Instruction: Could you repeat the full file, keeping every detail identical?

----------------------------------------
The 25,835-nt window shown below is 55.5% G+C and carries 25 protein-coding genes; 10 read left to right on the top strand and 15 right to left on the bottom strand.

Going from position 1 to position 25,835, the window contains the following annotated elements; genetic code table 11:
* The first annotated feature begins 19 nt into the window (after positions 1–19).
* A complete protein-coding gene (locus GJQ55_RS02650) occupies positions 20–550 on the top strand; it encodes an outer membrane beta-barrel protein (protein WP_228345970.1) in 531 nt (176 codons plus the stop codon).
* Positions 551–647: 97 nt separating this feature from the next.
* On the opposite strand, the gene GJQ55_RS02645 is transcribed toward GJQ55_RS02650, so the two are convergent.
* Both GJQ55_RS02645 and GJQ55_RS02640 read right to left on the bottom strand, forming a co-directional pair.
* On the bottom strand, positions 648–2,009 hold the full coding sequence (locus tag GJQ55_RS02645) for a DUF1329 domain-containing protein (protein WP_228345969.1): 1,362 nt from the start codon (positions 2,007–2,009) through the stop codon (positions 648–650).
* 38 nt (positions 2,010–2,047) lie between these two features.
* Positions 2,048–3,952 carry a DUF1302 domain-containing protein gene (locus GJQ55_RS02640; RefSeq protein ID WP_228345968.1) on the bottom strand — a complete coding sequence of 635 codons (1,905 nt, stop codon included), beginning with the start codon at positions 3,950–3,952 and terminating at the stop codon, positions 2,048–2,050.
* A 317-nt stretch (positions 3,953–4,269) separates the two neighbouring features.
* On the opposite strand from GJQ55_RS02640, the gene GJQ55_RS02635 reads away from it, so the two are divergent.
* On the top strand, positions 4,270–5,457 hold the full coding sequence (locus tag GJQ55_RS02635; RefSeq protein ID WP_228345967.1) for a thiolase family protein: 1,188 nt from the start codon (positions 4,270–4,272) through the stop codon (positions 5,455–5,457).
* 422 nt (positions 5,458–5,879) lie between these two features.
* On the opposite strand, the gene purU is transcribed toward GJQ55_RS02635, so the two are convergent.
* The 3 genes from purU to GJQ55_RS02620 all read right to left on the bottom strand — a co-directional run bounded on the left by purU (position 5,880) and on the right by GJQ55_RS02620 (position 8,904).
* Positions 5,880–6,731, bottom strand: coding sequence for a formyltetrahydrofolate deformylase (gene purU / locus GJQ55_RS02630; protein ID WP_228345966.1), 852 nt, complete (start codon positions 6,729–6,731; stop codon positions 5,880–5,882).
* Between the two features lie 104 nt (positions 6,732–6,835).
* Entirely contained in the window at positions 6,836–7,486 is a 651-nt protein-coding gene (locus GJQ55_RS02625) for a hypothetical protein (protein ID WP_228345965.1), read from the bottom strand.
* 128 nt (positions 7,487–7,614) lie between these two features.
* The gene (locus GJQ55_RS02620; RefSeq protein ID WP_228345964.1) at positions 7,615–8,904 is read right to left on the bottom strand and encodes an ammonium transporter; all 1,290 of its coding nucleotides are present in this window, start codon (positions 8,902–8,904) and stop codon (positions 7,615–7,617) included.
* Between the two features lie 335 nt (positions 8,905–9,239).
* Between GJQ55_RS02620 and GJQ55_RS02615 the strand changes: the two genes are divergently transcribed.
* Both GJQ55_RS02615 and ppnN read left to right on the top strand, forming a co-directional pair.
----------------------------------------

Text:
The 25,835-nt window shown below is 55.5% G+C and carries 25 protein-coding genes; 10 read left to right on the top strand and 15 right to left on the bottom strand.

Going from position 1 to position 25,835, the window contains the following annotated elements; genetic code table 11:
* The first annotated feature begins 19 nt into the window (after positions 1–19).
* A complete protein-coding gene (locus GJQ55_RS02650) occupies positions 20–550 on the top strand; it encodes an outer membrane beta-barrel protein (protein WP_228345970.1) in 531 nt (176 codons plus the stop codon).
* Positions 551–647: 97 nt separating this feature from the next.
* On the opposite strand, the gene GJQ55_RS02645 is transcribed toward GJQ55_RS02650, so the two are convergent.
* Both GJQ55_RS02645 and GJQ55_RS02640 read right to left on the bottom strand, forming a co-directional pair.
* On the bottom strand, positions 648–2,009 hold the full coding sequence (locus tag GJQ55_RS02645) for a DUF1329 domain-containing protein (protein WP_228345969.1): 1,362 nt from the start codon (positions 2,007–2,009) through the stop codon (positions 648–650).
* 38 nt (positions 2,010–2,047) lie between these two features.
* Positions 2,048–3,952 carry a DUF1302 domain-containing protein gene (locus GJQ55_RS02640; RefSeq protein ID WP_228345968.1) on the bottom strand — a complete coding sequence of 635 codons (1,905 nt, stop codon included), beginning with the start codon at positions 3,950–3,952 and terminating at the stop codon, positions 2,048–2,050.
* A 317-nt stretch (positions 3,953–4,269) separates the two neighbouring features.
* On the opposite strand from GJQ55_RS02640, the gene GJQ55_RS02635 reads away from it, so the two are divergent.
* On the top strand, positions 4,270–5,457 hold the full coding sequence (locus tag GJQ55_RS02635; RefSeq protein ID WP_228345967.1) for a thiolase family protein: 1,188 nt from the start codon (positions 4,270–4,272) through the stop codon (positions 5,455–5,457).
* 422 nt (positions 5,458–5,879) lie between these two features.
* On the opposite strand, the gene purU is transcribed toward GJQ55_RS02635, so the two are convergent.
* The 3 genes from purU to GJQ55_RS02620 all read right to left on the bottom strand — a co-directional run bounded on the left by purU (position 5,880) and on the right by GJQ55_RS02620 (position 8,904).
* Positions 5,880–6,731, bottom strand: coding sequence for a formyltetrahydrofolate deformylase (gene purU / locus GJQ55_RS02630; protein ID WP_228345966.1), 852 nt, complete (start codon positions 6,729–6,731; stop codon positions 5,880–5,882).
* Between the two features lie 104 nt (positions 6,732–6,835).
* Entirely contained in the window at positions 6,836–7,486 is a 651-nt protein-coding gene (locus GJQ55_RS02625) for a hypothetical protein (protein ID WP_228345965.1), read from the bottom strand.
* 128 nt (positions 7,487–7,614) lie between these two features.
* The gene (locus GJQ55_RS02620; RefSeq protein ID WP_228345964.1) at positions 7,615–8,904 is read right to left on the bottom strand and encodes an ammonium transporter; all 1,290 of its coding nucleotides are present in this window, start codon (positions 8,902–8,904) and stop codon (positions 7,615–7,617) included.
* Between the two features lie 335 nt (positions 8,905–9,239).
* Between GJQ55_RS02620 and GJQ55_RS02615 the strand changes: the two genes are divergently transcribed.
* Both GJQ55_RS02615 and ppnN read left to right on the top strand, forming a co-directional pair.